Things are a bit different if we need to look up a server resource (e.g. an EJB) from a remote endpoint:

Remote resource lookup

Looking up a remote resource from WLS requires using WLS Initial Context classes; therefore it’s a part of your application which will need some refactoring if you are moving from or to Oracle WLS. Here’s how you can look up the Oracle data source from a remote client:

Hashtable<String, String> h = new Hashtable<String, String>();

h.put(Context.INITIAL_CONTEXT_FACTORY, "weblogic.jndi.WLInitialContextFactory");

h.put(Context.PROVIDER_URL, "t3://localhost:7001");

h.put(Context.SECURITY_PRINCIPAL, “username”);

h.put(Context.SECURITY_CREDENTIALS, “password”);

 

InitialContext context = new InitialContext(h);

dataSource = (javax.sql.DataSource) context.lookup("jdbc/OracleDS");

Remote EJB lookup

Looking up a remote EJB requires using a special JNDI pattern:

EJB MappedName#package.RemoteBeanName

So, for example, supposing you were to deploy the following Stateless EJB:

package com.sample;

@Stateless(mappedName=”HelloWorld”)

public class HelloWorldBean implements HelloWorld {

. . .

}

Then, on the client side you could use the following lookup JNDI String:

Context ctx = new InitialContext(env);

System.out.println(“Initial Context created”);

helloWorld = (HelloWorld) ctx.lookup(“HelloWorld#com.sample.HelloWorld”);

 

 

How to create a shared library

The shared library feature in WebLogic Server provides an easy way to share one or more different types of JEE modules among multiple Enterprise Applications. You have two main options for sharing a library across your domain applications: you can either drop the library into the DOMAIN_HOME/lib or deploy the application itself as a library.

Deploy the library into the DOMAIN_HOME/lib

The domain library directory (lib) is one mechanism that can be used for adding application libraries to the server classpath. The jars located in this directory will be picked up and added dynamically to the end of the server classpath at server startup. The jars will be ordered lexically in the classpath.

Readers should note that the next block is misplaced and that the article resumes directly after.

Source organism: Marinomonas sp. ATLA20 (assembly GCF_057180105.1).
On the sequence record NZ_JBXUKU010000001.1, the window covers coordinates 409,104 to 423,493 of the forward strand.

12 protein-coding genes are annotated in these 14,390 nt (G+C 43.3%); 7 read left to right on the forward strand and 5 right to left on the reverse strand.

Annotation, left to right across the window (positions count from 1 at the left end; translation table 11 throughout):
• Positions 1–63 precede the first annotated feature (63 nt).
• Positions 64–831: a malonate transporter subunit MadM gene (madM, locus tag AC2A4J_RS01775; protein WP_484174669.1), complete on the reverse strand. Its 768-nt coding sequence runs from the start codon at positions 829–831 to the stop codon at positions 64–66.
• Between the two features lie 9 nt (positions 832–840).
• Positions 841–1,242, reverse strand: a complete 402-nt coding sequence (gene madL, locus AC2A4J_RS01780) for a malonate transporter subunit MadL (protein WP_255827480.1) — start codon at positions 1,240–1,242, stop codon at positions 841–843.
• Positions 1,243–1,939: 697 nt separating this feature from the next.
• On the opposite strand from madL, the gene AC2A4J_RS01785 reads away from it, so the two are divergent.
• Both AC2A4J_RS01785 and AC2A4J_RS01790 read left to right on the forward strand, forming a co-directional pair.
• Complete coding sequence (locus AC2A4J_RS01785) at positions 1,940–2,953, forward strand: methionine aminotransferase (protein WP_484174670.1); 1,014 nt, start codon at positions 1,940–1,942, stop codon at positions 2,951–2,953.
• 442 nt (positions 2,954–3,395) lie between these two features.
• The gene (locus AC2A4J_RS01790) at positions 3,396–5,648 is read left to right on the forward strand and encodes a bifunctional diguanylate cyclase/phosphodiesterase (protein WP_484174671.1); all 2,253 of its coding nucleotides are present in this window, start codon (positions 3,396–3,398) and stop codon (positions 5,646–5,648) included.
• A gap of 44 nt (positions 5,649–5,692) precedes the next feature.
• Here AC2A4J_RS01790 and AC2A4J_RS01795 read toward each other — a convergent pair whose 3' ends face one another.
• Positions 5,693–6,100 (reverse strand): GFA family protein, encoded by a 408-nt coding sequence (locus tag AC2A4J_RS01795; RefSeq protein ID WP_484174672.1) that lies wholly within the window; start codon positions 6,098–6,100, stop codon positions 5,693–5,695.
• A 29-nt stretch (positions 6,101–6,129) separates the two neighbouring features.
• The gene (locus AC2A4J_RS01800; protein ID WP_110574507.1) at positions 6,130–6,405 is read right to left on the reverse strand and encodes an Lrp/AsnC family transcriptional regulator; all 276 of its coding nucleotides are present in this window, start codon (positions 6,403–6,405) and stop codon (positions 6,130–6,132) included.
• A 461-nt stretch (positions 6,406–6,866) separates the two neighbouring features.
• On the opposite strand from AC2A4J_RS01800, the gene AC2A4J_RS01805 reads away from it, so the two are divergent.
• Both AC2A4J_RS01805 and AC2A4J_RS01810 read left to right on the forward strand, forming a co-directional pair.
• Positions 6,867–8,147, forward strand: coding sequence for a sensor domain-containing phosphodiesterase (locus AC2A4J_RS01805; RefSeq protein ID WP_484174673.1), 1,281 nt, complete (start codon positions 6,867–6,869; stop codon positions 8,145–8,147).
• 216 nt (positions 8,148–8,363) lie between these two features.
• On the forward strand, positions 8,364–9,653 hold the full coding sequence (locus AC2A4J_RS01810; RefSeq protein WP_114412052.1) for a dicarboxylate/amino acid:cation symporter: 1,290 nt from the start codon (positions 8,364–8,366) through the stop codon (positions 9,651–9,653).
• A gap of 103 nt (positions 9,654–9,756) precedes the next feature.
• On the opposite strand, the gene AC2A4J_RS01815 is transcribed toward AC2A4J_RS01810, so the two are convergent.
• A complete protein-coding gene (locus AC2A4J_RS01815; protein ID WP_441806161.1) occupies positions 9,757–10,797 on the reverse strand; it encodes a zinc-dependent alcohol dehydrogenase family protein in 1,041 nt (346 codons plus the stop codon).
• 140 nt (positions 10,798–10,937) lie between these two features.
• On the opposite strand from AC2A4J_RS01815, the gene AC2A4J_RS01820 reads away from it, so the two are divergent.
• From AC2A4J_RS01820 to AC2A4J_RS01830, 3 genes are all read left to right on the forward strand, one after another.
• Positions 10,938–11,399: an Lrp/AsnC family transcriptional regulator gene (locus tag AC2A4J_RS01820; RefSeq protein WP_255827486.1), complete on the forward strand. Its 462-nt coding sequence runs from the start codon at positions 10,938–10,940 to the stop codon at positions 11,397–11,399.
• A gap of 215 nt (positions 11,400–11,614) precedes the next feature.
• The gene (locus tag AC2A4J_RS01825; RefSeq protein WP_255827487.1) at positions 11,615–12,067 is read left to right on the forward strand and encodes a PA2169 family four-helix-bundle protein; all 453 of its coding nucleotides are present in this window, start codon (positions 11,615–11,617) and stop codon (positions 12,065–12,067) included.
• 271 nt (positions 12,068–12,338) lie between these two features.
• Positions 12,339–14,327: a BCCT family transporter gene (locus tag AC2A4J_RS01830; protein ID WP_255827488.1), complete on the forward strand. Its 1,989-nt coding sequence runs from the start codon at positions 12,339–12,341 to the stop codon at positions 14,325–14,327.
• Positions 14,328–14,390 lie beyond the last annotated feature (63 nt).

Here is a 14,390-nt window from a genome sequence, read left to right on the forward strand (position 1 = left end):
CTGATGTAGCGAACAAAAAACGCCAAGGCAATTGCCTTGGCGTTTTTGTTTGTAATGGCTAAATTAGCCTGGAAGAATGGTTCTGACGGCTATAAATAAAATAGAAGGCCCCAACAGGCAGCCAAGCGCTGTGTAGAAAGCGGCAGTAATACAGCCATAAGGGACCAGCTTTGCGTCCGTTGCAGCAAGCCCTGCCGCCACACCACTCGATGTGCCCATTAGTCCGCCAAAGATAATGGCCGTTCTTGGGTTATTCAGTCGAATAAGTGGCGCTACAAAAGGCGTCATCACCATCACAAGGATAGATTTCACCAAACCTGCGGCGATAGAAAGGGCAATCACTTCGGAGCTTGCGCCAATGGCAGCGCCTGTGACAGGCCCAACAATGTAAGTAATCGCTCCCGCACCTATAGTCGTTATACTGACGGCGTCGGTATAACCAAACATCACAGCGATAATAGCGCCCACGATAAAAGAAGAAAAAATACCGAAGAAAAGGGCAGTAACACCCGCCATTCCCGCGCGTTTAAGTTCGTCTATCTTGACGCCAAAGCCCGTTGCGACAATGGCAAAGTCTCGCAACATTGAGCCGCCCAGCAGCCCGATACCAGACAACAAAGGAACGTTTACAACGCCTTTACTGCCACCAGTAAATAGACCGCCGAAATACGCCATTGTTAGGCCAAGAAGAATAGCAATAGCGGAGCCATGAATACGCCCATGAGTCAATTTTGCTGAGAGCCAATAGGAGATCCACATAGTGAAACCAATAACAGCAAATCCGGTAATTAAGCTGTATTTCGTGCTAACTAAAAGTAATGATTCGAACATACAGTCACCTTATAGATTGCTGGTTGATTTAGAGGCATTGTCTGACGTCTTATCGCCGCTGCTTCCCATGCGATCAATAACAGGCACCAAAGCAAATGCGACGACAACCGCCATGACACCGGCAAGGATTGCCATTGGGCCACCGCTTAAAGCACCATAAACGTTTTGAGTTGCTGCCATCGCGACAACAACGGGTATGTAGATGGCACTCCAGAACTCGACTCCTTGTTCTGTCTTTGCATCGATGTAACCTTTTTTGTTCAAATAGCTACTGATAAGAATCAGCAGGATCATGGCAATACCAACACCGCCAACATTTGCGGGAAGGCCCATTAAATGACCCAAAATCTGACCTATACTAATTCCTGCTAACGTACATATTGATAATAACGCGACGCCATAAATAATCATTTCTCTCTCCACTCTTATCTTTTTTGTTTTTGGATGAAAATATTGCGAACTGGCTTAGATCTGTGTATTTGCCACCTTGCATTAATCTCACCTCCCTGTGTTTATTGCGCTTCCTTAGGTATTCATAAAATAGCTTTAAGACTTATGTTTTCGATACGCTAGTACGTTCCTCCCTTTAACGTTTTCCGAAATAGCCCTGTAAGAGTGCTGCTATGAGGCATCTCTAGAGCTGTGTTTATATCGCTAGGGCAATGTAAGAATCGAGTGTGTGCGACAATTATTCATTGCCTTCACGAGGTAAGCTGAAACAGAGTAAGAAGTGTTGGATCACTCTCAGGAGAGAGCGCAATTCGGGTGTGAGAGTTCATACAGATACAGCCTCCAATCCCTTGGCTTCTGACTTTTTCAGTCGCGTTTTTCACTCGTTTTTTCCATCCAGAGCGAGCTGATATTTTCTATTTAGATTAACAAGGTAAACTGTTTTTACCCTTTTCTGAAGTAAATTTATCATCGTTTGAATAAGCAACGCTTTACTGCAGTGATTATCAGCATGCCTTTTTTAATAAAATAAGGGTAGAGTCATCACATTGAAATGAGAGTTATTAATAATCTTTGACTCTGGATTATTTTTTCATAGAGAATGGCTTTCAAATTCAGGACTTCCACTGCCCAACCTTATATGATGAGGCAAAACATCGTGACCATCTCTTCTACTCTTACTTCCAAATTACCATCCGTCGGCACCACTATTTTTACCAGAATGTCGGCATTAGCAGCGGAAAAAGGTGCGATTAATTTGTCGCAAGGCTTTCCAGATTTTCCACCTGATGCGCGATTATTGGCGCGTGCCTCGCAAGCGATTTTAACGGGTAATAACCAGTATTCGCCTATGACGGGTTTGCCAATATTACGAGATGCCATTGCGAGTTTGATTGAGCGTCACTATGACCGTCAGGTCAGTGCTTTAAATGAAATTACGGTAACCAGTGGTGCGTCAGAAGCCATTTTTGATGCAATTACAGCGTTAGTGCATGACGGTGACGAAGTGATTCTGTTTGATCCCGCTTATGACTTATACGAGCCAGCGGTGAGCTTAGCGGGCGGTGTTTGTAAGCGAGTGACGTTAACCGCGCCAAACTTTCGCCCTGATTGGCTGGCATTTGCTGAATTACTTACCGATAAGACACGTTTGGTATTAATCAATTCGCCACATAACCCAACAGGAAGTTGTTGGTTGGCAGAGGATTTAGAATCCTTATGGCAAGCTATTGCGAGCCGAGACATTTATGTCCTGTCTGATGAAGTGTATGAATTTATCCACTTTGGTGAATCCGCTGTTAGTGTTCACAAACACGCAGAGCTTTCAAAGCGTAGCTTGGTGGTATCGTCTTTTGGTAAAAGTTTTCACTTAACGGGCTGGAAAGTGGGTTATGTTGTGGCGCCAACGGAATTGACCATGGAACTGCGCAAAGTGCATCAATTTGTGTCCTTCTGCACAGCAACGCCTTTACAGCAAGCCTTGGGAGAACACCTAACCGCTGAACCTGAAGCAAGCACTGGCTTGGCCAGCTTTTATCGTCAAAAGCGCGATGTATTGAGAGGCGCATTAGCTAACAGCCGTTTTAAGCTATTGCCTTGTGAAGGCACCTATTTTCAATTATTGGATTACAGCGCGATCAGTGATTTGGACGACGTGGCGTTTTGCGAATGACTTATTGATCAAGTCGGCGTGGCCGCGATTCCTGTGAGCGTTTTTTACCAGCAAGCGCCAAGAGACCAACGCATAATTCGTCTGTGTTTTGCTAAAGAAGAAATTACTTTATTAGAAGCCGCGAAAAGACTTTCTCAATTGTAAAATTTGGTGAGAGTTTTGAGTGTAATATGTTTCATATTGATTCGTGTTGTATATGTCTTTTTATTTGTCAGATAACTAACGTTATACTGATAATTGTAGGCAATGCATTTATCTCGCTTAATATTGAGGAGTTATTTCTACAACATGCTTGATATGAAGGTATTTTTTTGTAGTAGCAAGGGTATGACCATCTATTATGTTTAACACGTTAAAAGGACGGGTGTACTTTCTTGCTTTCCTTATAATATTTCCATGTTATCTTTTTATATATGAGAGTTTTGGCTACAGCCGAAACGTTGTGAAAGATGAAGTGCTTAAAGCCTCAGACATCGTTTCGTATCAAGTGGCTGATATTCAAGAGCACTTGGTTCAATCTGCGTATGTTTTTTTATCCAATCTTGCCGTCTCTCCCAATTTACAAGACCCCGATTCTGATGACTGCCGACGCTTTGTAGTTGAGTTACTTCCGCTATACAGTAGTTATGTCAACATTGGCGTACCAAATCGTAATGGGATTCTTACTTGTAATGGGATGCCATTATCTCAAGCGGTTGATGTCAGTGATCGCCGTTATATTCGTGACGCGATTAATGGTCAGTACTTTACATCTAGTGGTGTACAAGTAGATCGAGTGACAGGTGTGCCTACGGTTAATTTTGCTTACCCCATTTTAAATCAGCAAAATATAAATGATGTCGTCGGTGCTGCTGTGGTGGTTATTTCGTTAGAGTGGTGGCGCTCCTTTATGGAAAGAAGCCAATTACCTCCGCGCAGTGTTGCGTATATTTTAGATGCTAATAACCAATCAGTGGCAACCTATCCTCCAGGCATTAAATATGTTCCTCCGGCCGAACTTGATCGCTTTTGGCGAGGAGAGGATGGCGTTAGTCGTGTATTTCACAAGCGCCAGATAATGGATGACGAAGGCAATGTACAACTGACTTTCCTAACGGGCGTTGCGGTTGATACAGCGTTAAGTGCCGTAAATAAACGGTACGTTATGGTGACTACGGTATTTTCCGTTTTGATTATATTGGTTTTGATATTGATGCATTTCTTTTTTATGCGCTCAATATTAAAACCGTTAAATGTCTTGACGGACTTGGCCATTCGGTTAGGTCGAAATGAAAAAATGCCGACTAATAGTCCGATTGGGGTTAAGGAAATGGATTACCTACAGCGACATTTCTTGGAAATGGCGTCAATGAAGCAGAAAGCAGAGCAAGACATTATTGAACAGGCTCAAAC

It is possible to override the DOMAIN_HOME/lib directory by using the -Dweblogic.ext.dirs system property during startup. This property specifies a list of directories to pick up jars from and dynamically append to the end of the server classpath using java.io.File.pathSeparator as the delimiter between path entries.

Beware that, once you put your libraries in the DOMAIN_HOME/lib directory, you have to restart the server when the jar changes.

Deploying the application as a shared library

The deployment process is discussed in detail in Chapter 8 of this book. Anyway, deploying a new application as shared library requires following a very simple procedure:

  1. Open the Admin Console and click on Deployments. Once in the Deployment Summary screen, click on the Install button.
  2. Browse to your deployments and, once selected, you can opt to install it as an application or as library. Choose: “Install the deployment as a library

Once completed the deployment, you will have a deployment view of your library which resembles the following example:

Referencing the shared library in your applications

Applications can reference shared libraries by adding a library-ref element into the WebLogic custom deployment descriptors. For example, the following entry in the weblogic.xml references the above shared library named SharedLib:

<wls:library-ref>

   <wls:library-name>SharedLib</wls:library-name>

</wls:library-ref>

The main difference from barely adding files to the classpath is that a shared library can actually be a Java EE application. Working with a shared library gives you also more flexibility since you are able to deploy multiple versions of the library and use deployment descriptors to refer to the right version. You can include library specifications in the META-INF/MANIFEST.MF file:

Manifest-Version: 1.0

Specification-Version: 1.0

Implementation-Version: 1.1

Here’s the deployment outcome on the WLS console, when deploying the Shared Library application including the above library specifications:

And here’s how to reference an exact version in your weblogic.xml file:

<wls:library-ref>

   <wls:library-name>SharedLib</wls:library-name>

   <wls:specification-version>1.0</wls:specification-version>

   <wls:implementation-version>1.1</wls:implementation-version>

   <wls:exact-match>true</wls:exact-match>

</wls:library-ref>

Francesco Google+